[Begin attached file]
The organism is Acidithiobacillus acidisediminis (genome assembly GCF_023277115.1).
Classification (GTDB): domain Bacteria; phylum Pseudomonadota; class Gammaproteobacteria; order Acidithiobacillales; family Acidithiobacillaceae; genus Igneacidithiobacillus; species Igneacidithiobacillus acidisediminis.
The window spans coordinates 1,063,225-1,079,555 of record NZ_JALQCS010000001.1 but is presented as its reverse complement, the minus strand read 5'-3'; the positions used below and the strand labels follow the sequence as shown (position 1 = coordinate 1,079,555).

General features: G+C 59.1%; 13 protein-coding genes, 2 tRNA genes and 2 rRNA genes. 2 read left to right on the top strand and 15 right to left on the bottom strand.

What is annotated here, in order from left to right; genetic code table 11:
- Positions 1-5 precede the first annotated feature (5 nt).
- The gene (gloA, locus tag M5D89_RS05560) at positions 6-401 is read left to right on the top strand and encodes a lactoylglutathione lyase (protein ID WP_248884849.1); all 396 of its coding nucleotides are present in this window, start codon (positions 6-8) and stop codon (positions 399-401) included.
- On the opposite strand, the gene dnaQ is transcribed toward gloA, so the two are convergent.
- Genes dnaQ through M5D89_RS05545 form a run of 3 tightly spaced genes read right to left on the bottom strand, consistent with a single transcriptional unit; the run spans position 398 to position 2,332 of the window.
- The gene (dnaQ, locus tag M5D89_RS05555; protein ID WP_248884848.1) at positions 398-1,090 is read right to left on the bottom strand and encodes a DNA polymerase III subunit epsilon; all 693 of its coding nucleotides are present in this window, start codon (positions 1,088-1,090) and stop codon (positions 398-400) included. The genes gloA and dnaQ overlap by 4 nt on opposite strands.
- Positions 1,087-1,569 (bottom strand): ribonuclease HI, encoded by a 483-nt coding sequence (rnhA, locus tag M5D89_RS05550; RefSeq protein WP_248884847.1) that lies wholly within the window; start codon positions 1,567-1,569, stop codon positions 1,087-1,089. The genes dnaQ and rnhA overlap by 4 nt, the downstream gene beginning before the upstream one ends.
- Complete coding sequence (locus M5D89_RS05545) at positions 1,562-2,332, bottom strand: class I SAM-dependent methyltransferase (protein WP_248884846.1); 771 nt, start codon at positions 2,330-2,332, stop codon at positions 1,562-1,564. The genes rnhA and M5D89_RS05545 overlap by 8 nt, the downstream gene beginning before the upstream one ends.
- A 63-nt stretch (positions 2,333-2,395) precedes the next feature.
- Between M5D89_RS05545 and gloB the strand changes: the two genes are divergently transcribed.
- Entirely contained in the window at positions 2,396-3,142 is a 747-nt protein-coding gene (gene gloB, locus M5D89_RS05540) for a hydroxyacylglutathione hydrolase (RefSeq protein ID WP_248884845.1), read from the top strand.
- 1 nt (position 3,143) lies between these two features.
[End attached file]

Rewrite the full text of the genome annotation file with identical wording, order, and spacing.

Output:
The organism is Acidithiobacillus acidisediminis (genome assembly GCF_023277115.1).
Classification (GTDB): domain Bacteria; phylum Pseudomonadota; class Gammaproteobacteria; order Acidithiobacillales; family Acidithiobacillaceae; genus Igneacidithiobacillus; species Igneacidithiobacillus acidisediminis.
The window spans coordinates 1,063,225-1,079,555 of record NZ_JALQCS010000001.1 but is presented as its reverse complement, the minus strand read 5'-3'; the positions used below and the strand labels follow the sequence as shown (position 1 = coordinate 1,079,555).

General features: G+C 59.1%; 13 protein-coding genes, 2 tRNA genes and 2 rRNA genes. 2 read left to right on the top strand and 15 right to left on the bottom strand.

What is annotated here, in order from left to right; genetic code table 11:
- Positions 1-5 precede the first annotated feature (5 nt).
- The gene (gloA, locus tag M5D89_RS05560) at positions 6-401 is read left to right on the top strand and encodes a lactoylglutathione lyase (protein ID WP_248884849.1); all 396 of its coding nucleotides are present in this window, start codon (positions 6-8) and stop codon (positions 399-401) included.
- On the opposite strand, the gene dnaQ is transcribed toward gloA, so the two are convergent.
- Genes dnaQ through M5D89_RS05545 form a run of 3 tightly spaced genes read right to left on the bottom strand, consistent with a single transcriptional unit; the run spans position 398 to position 2,332 of the window.
- The gene (dnaQ, locus tag M5D89_RS05555; protein ID WP_248884848.1) at positions 398-1,090 is read right to left on the bottom strand and encodes a DNA polymerase III subunit epsilon; all 693 of its coding nucleotides are present in this window, start codon (positions 1,088-1,090) and stop codon (positions 398-400) included. The genes gloA and dnaQ overlap by 4 nt on opposite strands.
- Positions 1,087-1,569 (bottom strand): ribonuclease HI, encoded by a 483-nt coding sequence (rnhA, locus tag M5D89_RS05550; RefSeq protein WP_248884847.1) that lies wholly within the window; start codon positions 1,567-1,569, stop codon positions 1,087-1,089. The genes dnaQ and rnhA overlap by 4 nt, the downstream gene beginning before the upstream one ends.
- Complete coding sequence (locus M5D89_RS05545) at positions 1,562-2,332, bottom strand: class I SAM-dependent methyltransferase (protein WP_248884846.1); 771 nt, start codon at positions 2,330-2,332, stop codon at positions 1,562-1,564. The genes rnhA and M5D89_RS05545 overlap by 8 nt, the downstream gene beginning before the upstream one ends.
- A 63-nt stretch (positions 2,333-2,395) precedes the next feature.
- Between M5D89_RS05545 and gloB the strand changes: the two genes are divergently transcribed.
- Entirely contained in the window at positions 2,396-3,142 is a 747-nt protein-coding gene (gene gloB, locus M5D89_RS05540) for a hydroxyacylglutathione hydrolase (RefSeq protein ID WP_248884845.1), read from the top strand.
- 1 nt (position 3,143) lies between these two features.